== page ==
Fill Out Your Opponents Rosters

Humans are programmed to follow the crowd and it’s never more evident than in a positional run in a fantasy draft. As the draft wears on, your goal shifts to reminding a few fellow managers that they have an opening on their starting line-up. Again, the goal here is to nominate players ahead of their ranking. This is especially important at a “onesie” position like TE. By using your nominations effectively, you have the power of filling the TE spot on your opponent’s roster with players you do not want to roster. When another manager sees a TE come off the board, knowing they still need one, they might just nominate one for themselves as well. Essentially, you are controlling the other team’s roster construction! Let that sink in as you are landing the TE you covet at a discounted price.

The Late Rounds

Once you’ve worked through 10-12 nominations rounds, you’ll see a few things occur. First, there will be a few teams who have filled out their roster and are removed from the bidding and nomination process. Secondly, you will have a few managers who have spent most of their funds and are limited to $1 players. You do not want to be one of those people. I always recommend having $2-3 available for those last few sleepers.

Nominations at this stage of the game can make or break the end of your draft. When nominating players in these later rounds, you need to be very cognizant of the remaining managers’ rosters and available funds. If you don’t pay attention, you may nominate a player that no one wants or a position that no one needs, getting stuck with that player for $1. Early in the draft, it’s all about getting people to spend their auction funds, but at this stage, more about roster spots. If there is still a hyped sleeper on the board that you want, you need to work to eliminate any manager who has more funds than you. Look at their roster construction for a hint on what players they may still need. If they need RBs, nominate the handcuff to their primary RB. Do they only have 2 WRs? Time to nominate a solid veteran or over-hyped rookie who is the 3rd option on a low pass-volume team.

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The End is Near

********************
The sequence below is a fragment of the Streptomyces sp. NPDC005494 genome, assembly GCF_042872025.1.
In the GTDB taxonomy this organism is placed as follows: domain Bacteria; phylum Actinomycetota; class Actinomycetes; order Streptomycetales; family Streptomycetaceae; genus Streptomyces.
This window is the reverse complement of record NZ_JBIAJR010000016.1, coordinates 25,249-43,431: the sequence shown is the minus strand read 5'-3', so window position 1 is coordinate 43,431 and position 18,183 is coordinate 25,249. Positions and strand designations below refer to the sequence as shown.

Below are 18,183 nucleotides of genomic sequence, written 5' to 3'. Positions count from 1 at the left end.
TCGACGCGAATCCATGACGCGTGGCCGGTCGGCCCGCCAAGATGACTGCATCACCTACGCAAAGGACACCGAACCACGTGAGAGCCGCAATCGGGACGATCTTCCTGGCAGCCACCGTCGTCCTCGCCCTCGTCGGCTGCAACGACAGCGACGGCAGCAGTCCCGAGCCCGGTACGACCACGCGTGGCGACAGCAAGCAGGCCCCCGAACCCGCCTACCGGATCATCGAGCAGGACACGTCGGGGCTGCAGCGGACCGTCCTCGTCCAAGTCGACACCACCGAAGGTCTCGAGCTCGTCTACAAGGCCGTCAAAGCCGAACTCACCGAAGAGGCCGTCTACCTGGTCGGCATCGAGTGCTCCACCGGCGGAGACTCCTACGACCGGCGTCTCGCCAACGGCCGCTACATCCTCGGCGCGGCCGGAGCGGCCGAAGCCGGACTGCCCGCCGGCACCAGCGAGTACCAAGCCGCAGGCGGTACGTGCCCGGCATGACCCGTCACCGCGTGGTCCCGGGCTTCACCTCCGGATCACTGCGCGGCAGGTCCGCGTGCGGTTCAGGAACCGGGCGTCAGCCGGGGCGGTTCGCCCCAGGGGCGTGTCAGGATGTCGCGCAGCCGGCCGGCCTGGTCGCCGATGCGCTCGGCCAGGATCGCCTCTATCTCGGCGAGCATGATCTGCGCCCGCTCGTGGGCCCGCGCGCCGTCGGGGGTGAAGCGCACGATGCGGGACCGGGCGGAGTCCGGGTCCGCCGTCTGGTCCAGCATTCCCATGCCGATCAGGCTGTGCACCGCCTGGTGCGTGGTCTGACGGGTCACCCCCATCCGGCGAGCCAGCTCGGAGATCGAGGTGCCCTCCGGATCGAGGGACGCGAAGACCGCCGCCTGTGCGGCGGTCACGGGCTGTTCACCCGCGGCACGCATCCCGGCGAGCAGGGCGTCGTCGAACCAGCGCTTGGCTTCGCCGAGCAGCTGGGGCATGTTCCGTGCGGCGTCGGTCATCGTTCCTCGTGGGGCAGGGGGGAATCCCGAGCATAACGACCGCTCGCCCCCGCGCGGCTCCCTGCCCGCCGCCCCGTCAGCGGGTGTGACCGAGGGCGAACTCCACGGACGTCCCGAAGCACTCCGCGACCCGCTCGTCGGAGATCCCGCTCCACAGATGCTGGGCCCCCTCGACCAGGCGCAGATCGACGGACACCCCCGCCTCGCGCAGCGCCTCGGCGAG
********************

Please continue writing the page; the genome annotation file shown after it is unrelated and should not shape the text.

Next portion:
At this stage of the auction, only a couple of managers have roster spots available and it can turn into a straight draft, just rolling through the nominations and immediately winning the player for $1. Even if someone has a few extra auction funds remaining, don’t get cute and try to trick them into a player. It won’t work and you’ll get stuck. At this point, you must simply nominate the player you want. *TIP – If you notice that you and another manager both have a $2 max bid available on your last player, nominate the player for $2 instead of $1. Nothing stings more than losing your last round flyer because you didn’t pay attention to your opponent’s available balance.

Conclusion

As you approach your auction drafts this year, take a deeper look at the nomination process for your league. As the auction proceeds, you’ll start to recognize that most of your league mates are simply following the stereotypical motions and all the common auction tips. Use the nomination process to take control of the auction and your league. Use the processes outlined above to dominate the draft and lead yourself to another #FootClanTitle!

Comments

Ryan B says:

Interesting idea of early nominations being that “near the top” RB or WR to see if they go for a lot and then try to get the top guy for less; not sure if that would work consistently though.

My preferred strategy is to first the nominate the player that will determine my roster layout. Why not nominate a top QB like Allen or Herbert to see how much they go for? If everyone is hesitant and you get him for a discount, do it. You probably won’t end up with Jonathan Taylor later, and you might have a more balanced roster. If the top QB’s/TE’s go for higher, sit back and spend your money on top RB/WR, maybe going with a more “studs and duds” approach.

Either way, have multiple strategies laid out so that whatever happens early in the draft, you have a plan for what your team is going to look like.

There’s no 1 roster strategy that wins championships. The key is finding value in the draft from beginning to end.

Peter Mazurkiewicz says:

Thanks for the auction article. Not too many people are into this superior format…

I don’t find auction order mirrors ADP very much in many of the auctions I’ve taken place in. They do often follow more of a tier based progression, but even that can get off script very quick.

I find, as a prepared auction drafter, one of the best strategies is to do anything to cause chaos with your nominations. One of the better ways to do this is to nominate players early that have very wide ranges of outcome. The love/hate type guys. Especially if you happen to love a love/hate guy (two of mine this year are Saquon & Cam Akers), you may be able to make an aggressive opening bid and get it through with no competing bids. A $25 Akers may walk right through early while owners are saving for the bigger ticket RBs. However be ready to be outbid by someone who loves your guy more. If so, it’s also a win because you made someone buy a 3rd tier player at a 2nd tier price.

Another tip to me is not to always bid +1. if you want a player, sometimes throw your best punch. If you’re willing to go 50 on CMC, than throw the 50 out right away. Don’t let people think about it. Doing this early also can help you identify which bidders are aggressive, passive, inexperienced or unprepared.

And for what it’s worth, to me nothing stings more than dropping out of the bidding on a player you really wanted only to end up with extra cash at the end because late players went too cheaply. Finding that sweet spot can be so challenging.